Before the last coat of dope on the stab and fin, apply a strip of lightweight Japanese tissue to the rear half of both sides of the fin. Also, apply a 3/4-inch wide strip of tissue to the rear of the stab; top only on the left, and bottom only on the right. Apply the tissue with thinner. These tissued surfaces will be much easier to adjust later for flying trim.

John Oldenkamp, on his ZWEIBOX, tapers the 1/4″ balsa fuselage on the right side only to approximately 3/32″ X 1/8″ at the extreme aft section. This taper, plus the airfoiled fin (flat on the left side), gives an automatic left turn. John glues the fin onto the side of the fuselage instead of on top.

Bias-cut the finger rest from 1/4″ X 1″ trailing edge stock. The grain ends up in the proper direction and will take very little work to finish.

Use white glue for attaching the stab so that it may be easily removed for adjustments.

The POLLY uses built-in rudder offset, 1/8″ over 14.5″ or 1/2-degree The POLLY does not use stab tilt. POLLY does not fly zero-zero but uses some incidence in the stab as a margin of safety of an off-launch. The BLACKJACK design by Larry Sargent also mentions incidence as one of the best kept secrets in HLG flying; it helps in the rollout and helps to avoid the straight up/straight down flight patterns. Use 1/32″ to 1/50″ of incidence at the wing leading edge.

Tom Peadon (U.S. KID) recommends that the stab be 1/2″ below the level of the wing. He can’t give a good aerodynamic reason, but it has been proven over and over when he didn’t adhere to it.

Kit Bays uses a semi-symmetrical airfoil on heavier, windy weather HLGs. This type does not glide very well in still air, but it gives penetration and stability in the wind.

Control glide turn with stab tilt. Control climb pattern with rudder.

The four basic adjustments for HLG: A rearward center of gravity and zero decalage (no incidence in wing or stab) gives a loop-free launch. Slight left rudder provides launch turn. Stab tilt for left glide turn. Washin in left wingtip prevents spiral dives.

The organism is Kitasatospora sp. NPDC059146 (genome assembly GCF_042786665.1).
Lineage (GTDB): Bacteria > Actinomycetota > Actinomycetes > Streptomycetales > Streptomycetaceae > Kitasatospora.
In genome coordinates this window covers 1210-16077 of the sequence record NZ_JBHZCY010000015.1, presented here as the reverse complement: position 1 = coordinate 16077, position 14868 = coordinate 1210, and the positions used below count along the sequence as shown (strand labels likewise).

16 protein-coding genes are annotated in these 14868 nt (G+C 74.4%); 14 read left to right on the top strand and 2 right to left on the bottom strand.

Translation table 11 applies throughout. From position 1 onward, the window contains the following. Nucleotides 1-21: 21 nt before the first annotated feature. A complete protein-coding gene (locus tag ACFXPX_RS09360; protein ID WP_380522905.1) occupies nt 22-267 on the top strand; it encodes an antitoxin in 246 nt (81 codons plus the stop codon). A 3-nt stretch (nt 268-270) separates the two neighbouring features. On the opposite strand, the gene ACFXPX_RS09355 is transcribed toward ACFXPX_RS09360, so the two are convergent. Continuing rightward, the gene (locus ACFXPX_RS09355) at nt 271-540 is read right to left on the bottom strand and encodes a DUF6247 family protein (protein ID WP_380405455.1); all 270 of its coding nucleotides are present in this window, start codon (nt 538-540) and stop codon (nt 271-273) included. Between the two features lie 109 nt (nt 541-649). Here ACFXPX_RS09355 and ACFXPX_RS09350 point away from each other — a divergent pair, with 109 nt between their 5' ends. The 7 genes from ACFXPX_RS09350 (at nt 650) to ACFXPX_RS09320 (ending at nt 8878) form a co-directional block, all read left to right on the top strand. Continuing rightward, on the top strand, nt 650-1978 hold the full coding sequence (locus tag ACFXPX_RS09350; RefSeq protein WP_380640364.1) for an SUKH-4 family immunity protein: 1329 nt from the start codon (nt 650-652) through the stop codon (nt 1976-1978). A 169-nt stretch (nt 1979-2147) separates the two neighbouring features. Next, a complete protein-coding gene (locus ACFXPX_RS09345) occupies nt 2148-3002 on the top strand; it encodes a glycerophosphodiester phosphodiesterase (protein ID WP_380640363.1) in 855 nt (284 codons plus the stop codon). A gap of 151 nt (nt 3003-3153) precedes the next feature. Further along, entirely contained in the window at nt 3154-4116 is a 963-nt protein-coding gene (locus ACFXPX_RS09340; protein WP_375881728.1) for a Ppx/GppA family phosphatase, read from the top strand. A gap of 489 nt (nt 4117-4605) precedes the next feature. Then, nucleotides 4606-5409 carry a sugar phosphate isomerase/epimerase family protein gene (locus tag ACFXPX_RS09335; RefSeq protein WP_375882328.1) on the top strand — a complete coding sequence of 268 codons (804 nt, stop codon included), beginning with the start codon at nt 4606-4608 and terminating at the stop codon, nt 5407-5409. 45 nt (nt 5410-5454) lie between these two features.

When a handlaunch goes straight where you point it, and then fails to make a transition, it is only a tweak of up elevator away from perfection.

If the plane turns too tightly in the glide stick some clay on the right wing tip and check the alignment of the rudder.

If the model tends to climb in a wide, flat circle, you can probably counteract this by warping the trailing edge of the stab down, warping a slight part of left rudder, and throwing with more of an overhead motion.

Basic Safe Trim: Left glide turn in stab tilt, wash-in of the left main wing panel, slight left rudder. May also skew the wing, right wingtip forward, to help the left-turning transition. Similarly, offsetting the wing (about .06″) to the left helps save tip weight and bending. Bend wash-in into the left wing progressively from none at the wing root to about 1/16″ to 3/32″ at the polyhedral break (none in the tip). Bend in equal amounts of “up” on both sides of the stab until the glider has a slightly stalling glide. Put in enough stab tilt to give a hint of left turn when hand gliding. Properly trimmed, the glider will do a 220 to 270-degree climbing turn, and then drift gently into a left glide turn.